Business Continuity: is an ongoing process to ensure that the necessary steps are taken to identify the impacts of potential losses and maintain viable recovery strategies, recovery plans, and continuity of services. (NFPA 1600, 2013)
Emergency (or Emergency Situation): is an incident, event, circumstance, or series of incidents, events or circumstances that has, or has the potential to, significantly and negatively impact life safety, operations, financial integrity, image, reputation, or relationships with stakeholders, investors, regulators, employees, or the IU community or general public."(IUEMC, 2014)
Emergency-Based Exercise: is a discussion-based or operation-based instrument to train for, assess, practice, and improve performance in prevention, protection, response, and recovery capabilities in a risk-free environment. Exercises can be used for: testing and validating policies, plans, procedures, training, equipment, and inter-agency agreements; clarifying and training personnel in roles and responsibilities; improving interagency coordination and communications; identifying gaps in resources; improving individual performance; and identifying opportunities for improvement. (Homeland Security Exercise and Evaluation Program, Volume I: HSEEP Overview and Exercise Program Management, 2007)
Homeland Security Exercise Evaluation Program (HSEEP): is a program that provides a set of guiding principles for exercise programs, as well as a common approach to exercise program management, design and development, conduct, evaluation, and improvement planning. (USDHS / FEMA, HSEEP Program Guidance, 2013)
Incident: see definition for Emergency above.
Incident Command System (ICS): is a standardized on-scene emergency management construct specifically designed to provide an integrated organizational structure that reflects the complexity and demands of single or multiple incidents, without being hindered by jurisdictional boundaries. The Incident Command System is the combination of facilities, equipment, personnel, procedures, and communications operating within a common organizational structure and designed to aid in the management of resources during incidents. It is used for all kinds of emergencies and is applicable to small, as well as large and complex, incidents. The Incident Command System is used by various jurisdictions and functional agencies, both public and private, to organize field-level incident management operations. (USDHS / FEMA, Comprehensive Planning Guide-101, 2010)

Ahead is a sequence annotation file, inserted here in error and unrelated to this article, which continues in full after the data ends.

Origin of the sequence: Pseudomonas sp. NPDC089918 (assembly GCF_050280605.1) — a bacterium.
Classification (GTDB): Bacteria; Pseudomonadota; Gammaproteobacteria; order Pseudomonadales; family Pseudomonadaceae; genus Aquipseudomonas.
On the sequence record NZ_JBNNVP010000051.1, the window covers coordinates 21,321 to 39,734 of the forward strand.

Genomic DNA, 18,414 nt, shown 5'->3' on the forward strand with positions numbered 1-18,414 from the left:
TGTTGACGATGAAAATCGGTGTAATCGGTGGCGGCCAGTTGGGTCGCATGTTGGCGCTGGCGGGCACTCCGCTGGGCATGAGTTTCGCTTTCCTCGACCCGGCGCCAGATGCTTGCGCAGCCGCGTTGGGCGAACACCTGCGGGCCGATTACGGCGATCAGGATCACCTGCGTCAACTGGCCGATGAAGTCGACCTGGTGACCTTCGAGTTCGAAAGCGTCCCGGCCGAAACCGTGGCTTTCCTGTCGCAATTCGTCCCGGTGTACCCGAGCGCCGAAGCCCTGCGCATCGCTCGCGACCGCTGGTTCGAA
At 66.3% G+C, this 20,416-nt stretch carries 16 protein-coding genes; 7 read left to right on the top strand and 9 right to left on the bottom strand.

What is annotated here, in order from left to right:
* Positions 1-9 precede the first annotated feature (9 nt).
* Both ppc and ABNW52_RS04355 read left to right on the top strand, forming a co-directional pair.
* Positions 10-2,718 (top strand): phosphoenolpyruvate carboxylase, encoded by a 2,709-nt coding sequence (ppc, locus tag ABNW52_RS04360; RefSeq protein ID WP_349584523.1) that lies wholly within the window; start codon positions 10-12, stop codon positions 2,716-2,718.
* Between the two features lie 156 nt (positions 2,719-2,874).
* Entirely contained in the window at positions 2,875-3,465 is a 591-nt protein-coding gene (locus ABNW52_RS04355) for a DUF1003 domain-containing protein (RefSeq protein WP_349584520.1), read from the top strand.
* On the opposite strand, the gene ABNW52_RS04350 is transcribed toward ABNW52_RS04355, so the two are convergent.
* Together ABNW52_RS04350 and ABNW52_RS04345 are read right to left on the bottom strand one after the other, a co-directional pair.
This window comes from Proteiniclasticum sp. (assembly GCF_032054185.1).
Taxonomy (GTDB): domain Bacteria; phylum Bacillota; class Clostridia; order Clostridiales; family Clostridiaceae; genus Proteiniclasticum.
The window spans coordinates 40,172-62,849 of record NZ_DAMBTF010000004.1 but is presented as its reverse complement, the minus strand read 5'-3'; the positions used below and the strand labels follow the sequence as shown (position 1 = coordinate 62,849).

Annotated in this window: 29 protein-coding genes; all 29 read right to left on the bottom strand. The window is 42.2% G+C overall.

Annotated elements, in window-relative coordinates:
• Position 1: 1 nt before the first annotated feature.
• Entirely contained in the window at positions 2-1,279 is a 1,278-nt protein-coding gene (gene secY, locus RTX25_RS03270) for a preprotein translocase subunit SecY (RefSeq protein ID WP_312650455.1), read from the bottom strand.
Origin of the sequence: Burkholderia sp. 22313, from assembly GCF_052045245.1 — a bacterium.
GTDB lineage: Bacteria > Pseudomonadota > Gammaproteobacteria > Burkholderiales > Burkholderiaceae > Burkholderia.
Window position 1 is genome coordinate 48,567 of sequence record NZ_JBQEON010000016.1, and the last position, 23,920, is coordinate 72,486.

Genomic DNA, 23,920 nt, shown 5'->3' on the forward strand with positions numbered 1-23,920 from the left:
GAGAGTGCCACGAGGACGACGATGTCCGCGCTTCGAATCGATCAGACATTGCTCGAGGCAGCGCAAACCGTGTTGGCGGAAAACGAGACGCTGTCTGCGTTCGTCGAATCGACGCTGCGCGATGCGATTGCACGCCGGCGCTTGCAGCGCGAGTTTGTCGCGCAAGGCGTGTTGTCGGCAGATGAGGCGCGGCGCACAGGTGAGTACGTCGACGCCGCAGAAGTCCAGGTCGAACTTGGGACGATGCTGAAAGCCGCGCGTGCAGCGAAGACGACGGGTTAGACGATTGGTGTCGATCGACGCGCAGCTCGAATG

Mitigation: refers to those activities taken to reduce the impacts from hazards. (NFPA 1600, 2013)
Planned Event: is a term that can used to describe one or more the following:
Any major academic, social, or recreational event that requires extensive or specialized planning where ICS is, or should be, utilized to manage personnel, resources and overall event operations;
An emergency-based exercise, as defined by HSEEP;
Any deliberately organized activity or function where multiple actions, resources, and/or personnel are committed to fulfill specific goals and objectives. (IUEMC, 2013)
Preparedness: is the range of deliberate, critical tasks and activities necessary to build, sustain, and improve the operational capability to prevent, protect against, mitigate against, respond to, and recover from disasters. (EMAP Standard, 2010)
Recovery: is the process of rebuilding communities so individuals, businesses and governments can function on their own, return to normal life, and protect against future hazards. (Post-Katrina Emergency Management Reform Act, 2006)
Response: is a term used to describe those immediate and ongoing activities, tasks, programs, and systems to manage the effects of an incident that threatens life, property, operations, or the environment. (NFPA 1600, 2013)
Responsible Department: is a term used to describe an individual campus or University department charged with developing and disseminating an AAR-IP. (IUEMC, 2014)
Stakeholder: is a term that refers to public, private, and non-governmental agencies, departments, organizations, and individuals that have functional roles in the emergency management program. (EMAP Standard, 2010)
Enforcement of this policy will depend on the cooperation of all faculty, staff, and students not only to comply with the policy, but also to encourage others to comply, in order to promote a safe and secure environment in which to work, study, and live. Civility and respect are expected by all members of the university community in regards to this policy.
Violations of the policy should be referred to the appropriate administrative office for review and action: for academic employees, the campus office of academic affairs; for staff, University Human Resources; and for students, the campus office of student life.